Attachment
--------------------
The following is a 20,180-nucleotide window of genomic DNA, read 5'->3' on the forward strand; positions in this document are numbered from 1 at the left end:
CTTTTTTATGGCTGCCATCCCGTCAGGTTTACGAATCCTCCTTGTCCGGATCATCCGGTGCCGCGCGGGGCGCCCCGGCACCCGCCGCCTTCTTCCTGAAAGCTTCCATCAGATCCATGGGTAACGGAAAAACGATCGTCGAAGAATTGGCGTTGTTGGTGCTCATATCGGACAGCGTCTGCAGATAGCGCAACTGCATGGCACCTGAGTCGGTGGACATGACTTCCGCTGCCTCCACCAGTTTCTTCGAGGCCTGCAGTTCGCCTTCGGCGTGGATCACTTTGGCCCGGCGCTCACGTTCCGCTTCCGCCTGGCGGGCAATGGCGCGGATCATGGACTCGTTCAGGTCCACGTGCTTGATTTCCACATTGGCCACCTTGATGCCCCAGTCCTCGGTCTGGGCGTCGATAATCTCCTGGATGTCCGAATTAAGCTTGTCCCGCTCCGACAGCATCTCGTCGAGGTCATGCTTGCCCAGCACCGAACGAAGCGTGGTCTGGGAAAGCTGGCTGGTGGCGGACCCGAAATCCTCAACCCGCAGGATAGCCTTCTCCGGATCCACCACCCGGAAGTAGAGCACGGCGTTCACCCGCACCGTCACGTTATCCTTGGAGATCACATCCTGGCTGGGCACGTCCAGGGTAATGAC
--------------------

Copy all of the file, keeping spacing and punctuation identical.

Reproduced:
The following is a 20,180-nucleotide window of genomic DNA, read 5'->3' on the forward strand; positions in this document are numbered from 1 at the left end:
CTTTTTTATGGCTGCCATCCCGTCAGGTTTACGAATCCTCCTTGTCCGGATCATCCGGTGCCGCGCGGGGCGCCCCGGCACCCGCCGCCTTCTTCCTGAAAGCTTCCATCAGATCCATGGGTAACGGAAAAACGATCGTCGAAGAATTGGCGTTGTTGGTGCTCATATCGGACAGCGTCTGCAGATAGCGCAACTGCATGGCACCTGAGTCGGTGGACATGACTTCCGCTGCCTCCACCAGTTTCTTCGAGGCCTGCAGTTCGCCTTCGGCGTGGATCACTTTGGCCCGGCGCTCACGTTCCGCTTCCGCCTGGCGGGCAATGGCGCGGATCATGGACTCGTTCAGGTCCACGTGCTTGATTTCCACATTGGCCACCTTGATGCCCCAGTCCTCGGTCTGGGCGTCGATAATCTCCTGGATGTCCGAATTAAGCTTGTCCCGCTCCGACAGCATCTCGTCGAGGTCATGCTTGCCCAGCACCGAACGAAGCGTGGTCTGGGAAAGCTGGCTGGTGGCGGACCCGAAATCCTCAACCCGCAGGATAGCCTTCTCCGGATCCACCACCCGGAAGTAGAGCACGGCGTTCACCCGCACCGTCACGTTATCCTTGGAGATCACATCCTGGCTGGGCACGTCCAGGGTAATGAC